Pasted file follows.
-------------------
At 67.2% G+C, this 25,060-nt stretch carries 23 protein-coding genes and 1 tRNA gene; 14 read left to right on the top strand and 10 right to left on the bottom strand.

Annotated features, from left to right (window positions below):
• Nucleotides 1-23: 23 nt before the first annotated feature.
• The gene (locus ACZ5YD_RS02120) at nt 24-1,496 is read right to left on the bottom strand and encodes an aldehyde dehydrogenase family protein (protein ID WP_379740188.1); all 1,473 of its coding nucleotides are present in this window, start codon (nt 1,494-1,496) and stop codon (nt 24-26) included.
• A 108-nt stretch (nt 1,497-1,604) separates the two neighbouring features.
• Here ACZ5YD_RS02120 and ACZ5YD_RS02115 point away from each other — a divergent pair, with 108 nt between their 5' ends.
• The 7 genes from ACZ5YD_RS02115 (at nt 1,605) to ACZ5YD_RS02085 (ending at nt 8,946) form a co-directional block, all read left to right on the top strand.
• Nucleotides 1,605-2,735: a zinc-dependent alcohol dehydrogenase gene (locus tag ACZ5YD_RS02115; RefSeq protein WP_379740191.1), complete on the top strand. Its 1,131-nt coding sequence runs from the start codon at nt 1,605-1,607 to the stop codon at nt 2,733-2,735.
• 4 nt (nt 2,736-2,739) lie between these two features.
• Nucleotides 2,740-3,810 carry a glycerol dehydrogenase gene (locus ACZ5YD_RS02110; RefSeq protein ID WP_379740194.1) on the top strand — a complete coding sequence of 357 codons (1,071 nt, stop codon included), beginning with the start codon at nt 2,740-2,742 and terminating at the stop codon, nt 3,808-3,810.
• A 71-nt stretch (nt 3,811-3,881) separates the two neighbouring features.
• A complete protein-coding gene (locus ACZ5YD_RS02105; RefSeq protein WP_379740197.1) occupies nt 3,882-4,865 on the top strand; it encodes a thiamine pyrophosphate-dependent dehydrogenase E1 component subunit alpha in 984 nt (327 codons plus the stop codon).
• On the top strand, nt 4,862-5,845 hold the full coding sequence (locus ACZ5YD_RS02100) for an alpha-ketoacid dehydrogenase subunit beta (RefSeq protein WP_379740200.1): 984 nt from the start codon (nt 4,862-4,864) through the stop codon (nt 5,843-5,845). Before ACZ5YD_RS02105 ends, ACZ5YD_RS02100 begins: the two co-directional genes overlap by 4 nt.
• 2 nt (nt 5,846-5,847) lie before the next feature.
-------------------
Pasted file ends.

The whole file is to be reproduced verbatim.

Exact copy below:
At 67.2% G+C, this 25,060-nt stretch carries 23 protein-coding genes and 1 tRNA gene; 14 read left to right on the top strand and 10 right to left on the bottom strand.

Annotated features, from left to right (window positions below):
• Nucleotides 1-23: 23 nt before the first annotated feature.
• The gene (locus ACZ5YD_RS02120) at nt 24-1,496 is read right to left on the bottom strand and encodes an aldehyde dehydrogenase family protein (protein ID WP_379740188.1); all 1,473 of its coding nucleotides are present in this window, start codon (nt 1,494-1,496) and stop codon (nt 24-26) included.
• A 108-nt stretch (nt 1,497-1,604) separates the two neighbouring features.
• Here ACZ5YD_RS02120 and ACZ5YD_RS02115 point away from each other — a divergent pair, with 108 nt between their 5' ends.
• The 7 genes from ACZ5YD_RS02115 (at nt 1,605) to ACZ5YD_RS02085 (ending at nt 8,946) form a co-directional block, all read left to right on the top strand.
• Nucleotides 1,605-2,735: a zinc-dependent alcohol dehydrogenase gene (locus tag ACZ5YD_RS02115; RefSeq protein WP_379740191.1), complete on the top strand. Its 1,131-nt coding sequence runs from the start codon at nt 1,605-1,607 to the stop codon at nt 2,733-2,735.
• 4 nt (nt 2,736-2,739) lie between these two features.
• Nucleotides 2,740-3,810 carry a glycerol dehydrogenase gene (locus ACZ5YD_RS02110; RefSeq protein ID WP_379740194.1) on the top strand — a complete coding sequence of 357 codons (1,071 nt, stop codon included), beginning with the start codon at nt 2,740-2,742 and terminating at the stop codon, nt 3,808-3,810.
• A 71-nt stretch (nt 3,811-3,881) separates the two neighbouring features.
• A complete protein-coding gene (locus ACZ5YD_RS02105; RefSeq protein WP_379740197.1) occupies nt 3,882-4,865 on the top strand; it encodes a thiamine pyrophosphate-dependent dehydrogenase E1 component subunit alpha in 984 nt (327 codons plus the stop codon).
• On the top strand, nt 4,862-5,845 hold the full coding sequence (locus ACZ5YD_RS02100) for an alpha-ketoacid dehydrogenase subunit beta (RefSeq protein WP_379740200.1): 984 nt from the start codon (nt 4,862-4,864) through the stop codon (nt 5,843-5,845). Before ACZ5YD_RS02105 ends, ACZ5YD_RS02100 begins: the two co-directional genes overlap by 4 nt.
• 2 nt (nt 5,846-5,847) lie before the next feature.